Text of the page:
May 27, 2024

The height of the winter viral season is waning, but Coast Guard personnel are encouraged to take measures to reduce their risk of contracting respiratory viruses, which are easily spread when in close contact with sick or recently ill shipmates, family, friends or acquaintances. Such illnesses can negatively impact health, duty availability, and mission readiness.  

The latest guidance from the U.S. Centers for Disease Control (CDC) consolidates the prior COVID Guidance into a Respiratory Virus Guidance focusing on the core measures that provide the most protection across all respiratory viruses, including COVID-19. The updated guidance emphasizes the importance of staying home when sick with fever and not to return to work until 24 hours fever free and off anti-fever medications to prevent spreading illness to others. If feeling well enough to return to work, masking for an additional 5 days will help reduce spread of infection.  Effective prevention actions to reduce catching or spreading viruses include:  

  • masking 
  • hand-washing 
  • increased ventilation (e.g., meet outdoors or open a window), and  
  • social distancing. 

For congregate settings, healthcare settings, and afloat units, stricter adherence to prevention measures is recommended, i.e. mask wearing by the unit when flu and COVID-19 are circulating, frequent surface cleaning, social distancing, and increasing ventilation where possible to reduce viral transmission. 

The CDC’s updated Respiratory Virus Guidance publication includes COVID-19 and other respiratory viruses like influenza (“the flu”), and respiratory syncytial virus (RSV). Immunity from past COVID infections and COVID vaccinations along with medications to reduce the severity of COVID infection has reduced the b overall risk for severe illness and hospitalization.  Since risk from COVID-19 is similar to that of other respiratory illnesses, the CDC consolidated its guidance to apply broadly to respiratory viral illnesses. The CG follows the CDC guidance. A typical respiratory viral infection causes cold symptoms such as cough, sore throat, fever, fatigue, headache and body aches.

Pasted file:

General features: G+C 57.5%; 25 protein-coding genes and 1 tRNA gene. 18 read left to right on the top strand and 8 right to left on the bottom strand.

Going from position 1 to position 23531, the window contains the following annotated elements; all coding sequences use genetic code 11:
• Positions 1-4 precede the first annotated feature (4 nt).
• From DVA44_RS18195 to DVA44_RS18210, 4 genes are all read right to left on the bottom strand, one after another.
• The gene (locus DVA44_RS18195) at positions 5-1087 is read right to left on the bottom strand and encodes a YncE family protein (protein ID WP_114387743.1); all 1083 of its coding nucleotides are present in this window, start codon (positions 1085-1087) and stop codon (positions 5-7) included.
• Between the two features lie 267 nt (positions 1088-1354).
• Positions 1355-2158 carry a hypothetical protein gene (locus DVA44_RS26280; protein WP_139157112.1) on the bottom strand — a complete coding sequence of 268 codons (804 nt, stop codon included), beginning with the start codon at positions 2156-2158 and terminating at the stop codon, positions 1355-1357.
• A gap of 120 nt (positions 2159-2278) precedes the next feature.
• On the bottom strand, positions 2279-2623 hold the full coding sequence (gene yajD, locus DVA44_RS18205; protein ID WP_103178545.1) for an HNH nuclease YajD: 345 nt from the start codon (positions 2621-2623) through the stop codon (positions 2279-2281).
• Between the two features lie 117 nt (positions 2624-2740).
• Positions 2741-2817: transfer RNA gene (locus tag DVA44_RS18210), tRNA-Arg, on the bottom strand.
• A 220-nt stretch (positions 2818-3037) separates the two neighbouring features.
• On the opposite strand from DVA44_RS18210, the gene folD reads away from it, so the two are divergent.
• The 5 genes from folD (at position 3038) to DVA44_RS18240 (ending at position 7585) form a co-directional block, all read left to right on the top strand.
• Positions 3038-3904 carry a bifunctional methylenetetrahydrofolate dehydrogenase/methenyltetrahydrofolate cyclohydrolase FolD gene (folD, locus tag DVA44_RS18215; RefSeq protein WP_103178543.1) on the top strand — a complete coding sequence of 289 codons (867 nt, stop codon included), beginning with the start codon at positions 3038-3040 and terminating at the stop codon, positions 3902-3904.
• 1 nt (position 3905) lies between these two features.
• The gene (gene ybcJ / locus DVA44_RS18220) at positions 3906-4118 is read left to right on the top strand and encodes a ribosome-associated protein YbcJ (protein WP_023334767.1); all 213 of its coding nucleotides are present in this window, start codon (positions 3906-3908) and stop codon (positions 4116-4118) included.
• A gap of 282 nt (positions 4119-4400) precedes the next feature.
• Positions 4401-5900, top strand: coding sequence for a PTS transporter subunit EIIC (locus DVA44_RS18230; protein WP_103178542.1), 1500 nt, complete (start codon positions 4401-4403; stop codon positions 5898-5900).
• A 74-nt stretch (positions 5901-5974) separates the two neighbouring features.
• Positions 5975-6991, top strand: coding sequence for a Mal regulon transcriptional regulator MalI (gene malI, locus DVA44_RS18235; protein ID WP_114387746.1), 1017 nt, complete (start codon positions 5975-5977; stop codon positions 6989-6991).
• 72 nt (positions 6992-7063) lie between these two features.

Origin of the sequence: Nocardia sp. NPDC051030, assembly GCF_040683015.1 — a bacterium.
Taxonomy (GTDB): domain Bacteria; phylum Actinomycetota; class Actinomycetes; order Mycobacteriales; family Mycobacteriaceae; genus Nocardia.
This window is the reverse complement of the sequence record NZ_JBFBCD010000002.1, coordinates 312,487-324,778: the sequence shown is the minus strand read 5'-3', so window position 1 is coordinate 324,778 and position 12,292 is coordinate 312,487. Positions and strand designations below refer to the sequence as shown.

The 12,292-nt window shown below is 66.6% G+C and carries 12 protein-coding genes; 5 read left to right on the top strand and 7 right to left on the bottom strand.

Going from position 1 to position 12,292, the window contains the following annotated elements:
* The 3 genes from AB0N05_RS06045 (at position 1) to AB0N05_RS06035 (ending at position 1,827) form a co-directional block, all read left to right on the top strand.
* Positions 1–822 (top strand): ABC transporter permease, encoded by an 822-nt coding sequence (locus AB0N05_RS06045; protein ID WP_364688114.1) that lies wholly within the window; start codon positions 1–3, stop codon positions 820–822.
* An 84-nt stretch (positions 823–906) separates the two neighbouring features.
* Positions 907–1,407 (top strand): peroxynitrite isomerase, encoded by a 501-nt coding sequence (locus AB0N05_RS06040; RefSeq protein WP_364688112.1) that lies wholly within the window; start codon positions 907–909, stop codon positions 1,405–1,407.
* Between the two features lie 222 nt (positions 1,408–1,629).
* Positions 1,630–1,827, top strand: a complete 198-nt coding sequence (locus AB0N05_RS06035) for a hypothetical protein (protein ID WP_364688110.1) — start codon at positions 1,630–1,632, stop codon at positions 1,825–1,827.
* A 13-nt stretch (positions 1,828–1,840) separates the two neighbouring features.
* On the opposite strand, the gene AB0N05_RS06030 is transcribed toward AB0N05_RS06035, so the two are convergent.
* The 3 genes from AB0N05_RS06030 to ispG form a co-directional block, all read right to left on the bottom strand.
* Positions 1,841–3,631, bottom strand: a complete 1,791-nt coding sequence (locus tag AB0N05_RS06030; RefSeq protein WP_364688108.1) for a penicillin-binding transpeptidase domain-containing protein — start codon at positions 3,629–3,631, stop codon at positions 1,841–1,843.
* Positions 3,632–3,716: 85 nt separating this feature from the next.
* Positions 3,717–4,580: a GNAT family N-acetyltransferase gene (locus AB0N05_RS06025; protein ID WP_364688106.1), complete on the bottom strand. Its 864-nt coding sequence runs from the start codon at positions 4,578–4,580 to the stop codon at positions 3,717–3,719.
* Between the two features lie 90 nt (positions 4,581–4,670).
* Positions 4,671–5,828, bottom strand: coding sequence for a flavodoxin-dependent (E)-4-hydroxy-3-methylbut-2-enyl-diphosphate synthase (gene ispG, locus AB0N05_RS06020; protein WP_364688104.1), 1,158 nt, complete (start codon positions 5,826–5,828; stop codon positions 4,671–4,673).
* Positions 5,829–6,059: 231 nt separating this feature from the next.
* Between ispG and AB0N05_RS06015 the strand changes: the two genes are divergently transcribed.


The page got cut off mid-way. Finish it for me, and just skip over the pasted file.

“Respiratory viruses are certainly not all the same,” the CDC notes on its website. “As such, this guidance is not meant to apply to specialized situations, like healthcare or certain disease outbreaks, in which more detailed guidance specific to the pathogen may be warranted.” 

The updated COVID-19 vaccination is recommended to add protection against new variants of the virus, however, it is not currently required. The RSV vaccination is recommended for select groups, and most active-duty personnel do not fall into the eligible population, except for pregnant women and personnel over 60 years of age. 

Maintain a prevention mindset to support a mission ready posture.  Everyone responds to illness differently.  Sometimes a virus lasts a few days and work is no problem.  Other times, it can take a week or more until feeling back to normal strength.  However, even when not feeling very ill, viruses can easily spread in congregate settings, so be kind to your shipmates and consider masking up to prevent others from getting sick, particularly during the winter respiratory virus season.   

For more information, see the CDC website: Respiratory Virus Guidance. 

-USCG- 

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